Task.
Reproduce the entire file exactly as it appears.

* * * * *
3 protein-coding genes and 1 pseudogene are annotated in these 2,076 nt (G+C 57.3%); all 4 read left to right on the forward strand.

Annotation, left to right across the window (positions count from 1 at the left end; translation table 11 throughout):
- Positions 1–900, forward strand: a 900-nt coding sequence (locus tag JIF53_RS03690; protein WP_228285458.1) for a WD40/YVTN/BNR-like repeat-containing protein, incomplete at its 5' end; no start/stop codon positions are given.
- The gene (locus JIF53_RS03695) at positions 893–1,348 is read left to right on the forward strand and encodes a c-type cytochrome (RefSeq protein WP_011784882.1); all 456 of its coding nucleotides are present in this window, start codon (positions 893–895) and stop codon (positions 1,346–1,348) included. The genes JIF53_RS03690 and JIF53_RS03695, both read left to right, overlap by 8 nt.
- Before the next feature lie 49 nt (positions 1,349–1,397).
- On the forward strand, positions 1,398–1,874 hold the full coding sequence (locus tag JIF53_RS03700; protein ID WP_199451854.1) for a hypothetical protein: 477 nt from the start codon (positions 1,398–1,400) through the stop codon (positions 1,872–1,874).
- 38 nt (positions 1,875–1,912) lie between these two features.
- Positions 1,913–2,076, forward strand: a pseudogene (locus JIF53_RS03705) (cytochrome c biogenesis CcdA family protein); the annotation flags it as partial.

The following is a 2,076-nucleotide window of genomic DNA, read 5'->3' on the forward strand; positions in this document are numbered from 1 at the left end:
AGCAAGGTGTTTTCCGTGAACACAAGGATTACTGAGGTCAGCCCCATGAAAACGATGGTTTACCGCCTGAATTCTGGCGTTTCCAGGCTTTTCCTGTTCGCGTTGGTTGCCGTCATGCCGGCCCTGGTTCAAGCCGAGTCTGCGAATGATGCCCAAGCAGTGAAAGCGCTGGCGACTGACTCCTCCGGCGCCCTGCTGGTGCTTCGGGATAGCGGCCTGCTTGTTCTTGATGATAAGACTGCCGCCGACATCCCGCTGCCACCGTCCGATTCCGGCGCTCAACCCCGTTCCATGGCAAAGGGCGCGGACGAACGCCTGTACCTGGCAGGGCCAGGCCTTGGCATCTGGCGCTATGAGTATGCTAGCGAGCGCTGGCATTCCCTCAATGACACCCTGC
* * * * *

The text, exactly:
3 protein-coding genes and 1 pseudogene are annotated in these 2,076 nt (G+C 57.3%); all 4 read left to right on the forward strand.

Annotation, left to right across the window (positions count from 1 at the left end; translation table 11 throughout):
- Positions 1–900, forward strand: a 900-nt coding sequence (locus tag JIF53_RS03690; protein WP_228285458.1) for a WD40/YVTN/BNR-like repeat-containing protein, incomplete at its 5' end; no start/stop codon positions are given.
- The gene (locus JIF53_RS03695) at positions 893–1,348 is read left to right on the forward strand and encodes a c-type cytochrome (RefSeq protein WP_011784882.1); all 456 of its coding nucleotides are present in this window, start codon (positions 893–895) and stop codon (positions 1,346–1,348) included. The genes JIF53_RS03690 and JIF53_RS03695, both read left to right, overlap by 8 nt.
- Before the next feature lie 49 nt (positions 1,349–1,397).
- On the forward strand, positions 1,398–1,874 hold the full coding sequence (locus tag JIF53_RS03700; protein ID WP_199451854.1) for a hypothetical protein: 477 nt from the start codon (positions 1,398–1,400) through the stop codon (positions 1,872–1,874).
- 38 nt (positions 1,875–1,912) lie between these two features.
- Positions 1,913–2,076, forward strand: a pseudogene (locus JIF53_RS03705) (cytochrome c biogenesis CcdA family protein); the annotation flags it as partial.

The following is a 2,076-nucleotide window of genomic DNA, read 5'->3' on the forward strand; positions in this document are numbered from 1 at the left end:
AGCAAGGTGTTTTCCGTGAACACAAGGATTACTGAGGTCAGCCCCATGAAAACGATGGTTTACCGCCTGAATTCTGGCGTTTCCAGGCTTTTCCTGTTCGCGTTGGTTGCCGTCATGCCGGCCCTGGTTCAAGCCGAGTCTGCGAATGATGCCCAAGCAGTGAAAGCGCTGGCGACTGACTCCTCCGGCGCCCTGCTGGTGCTTCGGGATAGCGGCCTGCTTGTTCTTGATGATAAGACTGCCGCCGACATCCCGCTGCCACCGTCCGATTCCGGCGCTCAACCCCGTTCCATGGCAAAGGGCGCGGACGAACGCCTGTACCTGGCAGGGCCAGGCCTTGGCATCTGGCGCTATGAGTATGCTAGCGAGCGCTGGCATTCCCTCAATGACACCCTGC